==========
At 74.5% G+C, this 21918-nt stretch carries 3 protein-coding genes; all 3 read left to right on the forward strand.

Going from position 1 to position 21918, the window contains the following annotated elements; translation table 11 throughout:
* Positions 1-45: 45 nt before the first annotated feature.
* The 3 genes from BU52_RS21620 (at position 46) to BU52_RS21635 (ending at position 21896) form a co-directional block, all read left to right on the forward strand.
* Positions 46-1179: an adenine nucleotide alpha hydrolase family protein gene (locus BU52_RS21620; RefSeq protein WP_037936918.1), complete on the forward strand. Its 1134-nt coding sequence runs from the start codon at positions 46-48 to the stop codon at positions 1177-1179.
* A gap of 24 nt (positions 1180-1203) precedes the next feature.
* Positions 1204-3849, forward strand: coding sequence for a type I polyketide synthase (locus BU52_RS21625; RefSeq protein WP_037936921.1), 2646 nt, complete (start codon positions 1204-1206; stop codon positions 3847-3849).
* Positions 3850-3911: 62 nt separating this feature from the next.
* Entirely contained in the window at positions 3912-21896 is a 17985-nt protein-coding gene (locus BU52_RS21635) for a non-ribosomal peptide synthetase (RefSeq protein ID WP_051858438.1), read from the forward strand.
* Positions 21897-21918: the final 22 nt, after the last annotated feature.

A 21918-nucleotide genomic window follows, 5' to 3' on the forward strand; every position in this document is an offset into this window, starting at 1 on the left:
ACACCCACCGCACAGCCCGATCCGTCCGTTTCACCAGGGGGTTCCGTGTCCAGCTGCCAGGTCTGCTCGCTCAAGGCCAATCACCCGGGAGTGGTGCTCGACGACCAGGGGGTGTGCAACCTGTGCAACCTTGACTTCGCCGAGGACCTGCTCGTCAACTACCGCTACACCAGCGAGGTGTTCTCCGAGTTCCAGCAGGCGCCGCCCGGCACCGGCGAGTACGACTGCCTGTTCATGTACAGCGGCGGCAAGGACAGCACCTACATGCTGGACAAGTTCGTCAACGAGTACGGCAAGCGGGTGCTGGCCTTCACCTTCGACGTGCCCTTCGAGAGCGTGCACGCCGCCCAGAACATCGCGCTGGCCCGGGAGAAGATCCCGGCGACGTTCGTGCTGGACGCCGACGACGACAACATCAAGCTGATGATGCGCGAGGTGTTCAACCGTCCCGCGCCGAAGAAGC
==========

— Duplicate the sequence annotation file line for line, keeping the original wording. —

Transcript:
At 74.5% G+C, this 21918-nt stretch carries 3 protein-coding genes; all 3 read left to right on the forward strand.

Going from position 1 to position 21918, the window contains the following annotated elements; translation table 11 throughout:
* Positions 1-45: 45 nt before the first annotated feature.
* The 3 genes from BU52_RS21620 (at position 46) to BU52_RS21635 (ending at position 21896) form a co-directional block, all read left to right on the forward strand.
* Positions 46-1179: an adenine nucleotide alpha hydrolase family protein gene (locus BU52_RS21620; RefSeq protein WP_037936918.1), complete on the forward strand. Its 1134-nt coding sequence runs from the start codon at positions 46-48 to the stop codon at positions 1177-1179.
* A gap of 24 nt (positions 1180-1203) precedes the next feature.
* Positions 1204-3849, forward strand: coding sequence for a type I polyketide synthase (locus BU52_RS21625; RefSeq protein WP_037936921.1), 2646 nt, complete (start codon positions 1204-1206; stop codon positions 3847-3849).
* Positions 3850-3911: 62 nt separating this feature from the next.
* Entirely contained in the window at positions 3912-21896 is a 17985-nt protein-coding gene (locus BU52_RS21635) for a non-ribosomal peptide synthetase (RefSeq protein ID WP_051858438.1), read from the forward strand.
* Positions 21897-21918: the final 22 nt, after the last annotated feature.

A 21918-nucleotide genomic window follows, 5' to 3' on the forward strand; every position in this document is an offset into this window, starting at 1 on the left:
ACACCCACCGCACAGCCCGATCCGTCCGTTTCACCAGGGGGTTCCGTGTCCAGCTGCCAGGTCTGCTCGCTCAAGGCCAATCACCCGGGAGTGGTGCTCGACGACCAGGGGGTGTGCAACCTGTGCAACCTTGACTTCGCCGAGGACCTGCTCGTCAACTACCGCTACACCAGCGAGGTGTTCTCCGAGTTCCAGCAGGCGCCGCCCGGCACCGGCGAGTACGACTGCCTGTTCATGTACAGCGGCGGCAAGGACAGCACCTACATGCTGGACAAGTTCGTCAACGAGTACGGCAAGCGGGTGCTGGCCTTCACCTTCGACGTGCCCTTCGAGAGCGTGCACGCCGCCCAGAACATCGCGCTGGCCCGGGAGAAGATCCCGGCGACGTTCGTGCTGGACGCCGACGACGACAACATCAAGCTGATGATGCGCGAGGTGTTCAACCGTCCCGCGCCGAAGAAGC